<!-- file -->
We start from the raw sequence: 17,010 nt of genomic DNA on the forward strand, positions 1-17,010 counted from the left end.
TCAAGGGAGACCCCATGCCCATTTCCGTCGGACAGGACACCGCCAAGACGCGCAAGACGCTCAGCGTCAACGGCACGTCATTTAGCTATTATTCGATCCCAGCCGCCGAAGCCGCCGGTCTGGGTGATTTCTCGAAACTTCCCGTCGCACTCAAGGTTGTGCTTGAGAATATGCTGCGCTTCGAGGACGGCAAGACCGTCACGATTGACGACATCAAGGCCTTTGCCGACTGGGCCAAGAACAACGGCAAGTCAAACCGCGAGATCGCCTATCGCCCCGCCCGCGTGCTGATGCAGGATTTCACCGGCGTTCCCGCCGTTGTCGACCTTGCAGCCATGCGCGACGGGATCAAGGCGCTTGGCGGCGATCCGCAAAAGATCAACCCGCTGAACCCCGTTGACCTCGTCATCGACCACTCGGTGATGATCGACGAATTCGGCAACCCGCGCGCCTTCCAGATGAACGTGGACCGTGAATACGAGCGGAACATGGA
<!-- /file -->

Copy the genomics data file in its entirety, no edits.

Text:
We start from the raw sequence: 17,010 nt of genomic DNA on the forward strand, positions 1-17,010 counted from the left end.
TCAAGGGAGACCCCATGCCCATTTCCGTCGGACAGGACACCGCCAAGACGCGCAAGACGCTCAGCGTCAACGGCACGTCATTTAGCTATTATTCGATCCCAGCCGCCGAAGCCGCCGGTCTGGGTGATTTCTCGAAACTTCCCGTCGCACTCAAGGTTGTGCTTGAGAATATGCTGCGCTTCGAGGACGGCAAGACCGTCACGATTGACGACATCAAGGCCTTTGCCGACTGGGCCAAGAACAACGGCAAGTCAAACCGCGAGATCGCCTATCGCCCCGCCCGCGTGCTGATGCAGGATTTCACCGGCGTTCCCGCCGTTGTCGACCTTGCAGCCATGCGCGACGGGATCAAGGCGCTTGGCGGCGATCCGCAAAAGATCAACCCGCTGAACCCCGTTGACCTCGTCATCGACCACTCGGTGATGATCGACGAATTCGGCAACCCGCGCGCCTTCCAGATGAACGTGGACCGTGAATACGAGCGGAACATGGA